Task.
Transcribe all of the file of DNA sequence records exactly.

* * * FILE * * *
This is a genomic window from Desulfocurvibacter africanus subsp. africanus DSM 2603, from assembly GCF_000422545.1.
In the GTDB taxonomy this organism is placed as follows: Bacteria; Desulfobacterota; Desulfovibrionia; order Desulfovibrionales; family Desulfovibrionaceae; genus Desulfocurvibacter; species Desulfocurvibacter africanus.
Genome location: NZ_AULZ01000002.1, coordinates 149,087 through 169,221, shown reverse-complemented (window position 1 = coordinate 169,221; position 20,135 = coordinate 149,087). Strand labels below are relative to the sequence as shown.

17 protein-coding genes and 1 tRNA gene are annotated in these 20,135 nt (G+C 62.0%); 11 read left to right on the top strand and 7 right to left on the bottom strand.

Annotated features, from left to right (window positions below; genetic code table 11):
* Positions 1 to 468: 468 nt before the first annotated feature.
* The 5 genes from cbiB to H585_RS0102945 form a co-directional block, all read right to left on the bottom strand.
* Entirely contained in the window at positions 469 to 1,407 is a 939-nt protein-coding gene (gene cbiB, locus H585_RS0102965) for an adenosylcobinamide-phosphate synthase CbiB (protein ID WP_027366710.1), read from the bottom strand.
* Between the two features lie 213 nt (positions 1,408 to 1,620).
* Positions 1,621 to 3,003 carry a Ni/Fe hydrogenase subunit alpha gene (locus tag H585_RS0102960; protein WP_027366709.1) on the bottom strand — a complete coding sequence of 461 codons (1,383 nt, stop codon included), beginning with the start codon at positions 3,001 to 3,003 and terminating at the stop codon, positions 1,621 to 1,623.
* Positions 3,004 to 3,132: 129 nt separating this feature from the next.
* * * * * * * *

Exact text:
This is a genomic window from Desulfocurvibacter africanus subsp. africanus DSM 2603, from assembly GCF_000422545.1.
In the GTDB taxonomy this organism is placed as follows: Bacteria; Desulfobacterota; Desulfovibrionia; order Desulfovibrionales; family Desulfovibrionaceae; genus Desulfocurvibacter; species Desulfocurvibacter africanus.
Genome location: NZ_AULZ01000002.1, coordinates 149,087 through 169,221, shown reverse-complemented (window position 1 = coordinate 169,221; position 20,135 = coordinate 149,087). Strand labels below are relative to the sequence as shown.

17 protein-coding genes and 1 tRNA gene are annotated in these 20,135 nt (G+C 62.0%); 11 read left to right on the top strand and 7 right to left on the bottom strand.

Annotated features, from left to right (window positions below; genetic code table 11):
* Positions 1 to 468: 468 nt before the first annotated feature.
* The 5 genes from cbiB to H585_RS0102945 form a co-directional block, all read right to left on the bottom strand.
* Entirely contained in the window at positions 469 to 1,407 is a 939-nt protein-coding gene (gene cbiB, locus H585_RS0102965) for an adenosylcobinamide-phosphate synthase CbiB (protein ID WP_027366710.1), read from the bottom strand.
* Between the two features lie 213 nt (positions 1,408 to 1,620).
* Positions 1,621 to 3,003 carry a Ni/Fe hydrogenase subunit alpha gene (locus tag H585_RS0102960; protein WP_027366709.1) on the bottom strand — a complete coding sequence of 461 codons (1,383 nt, stop codon included), beginning with the start codon at positions 3,001 to 3,003 and terminating at the stop codon, positions 1,621 to 1,623.
* Positions 3,004 to 3,132: 129 nt separating this feature from the next.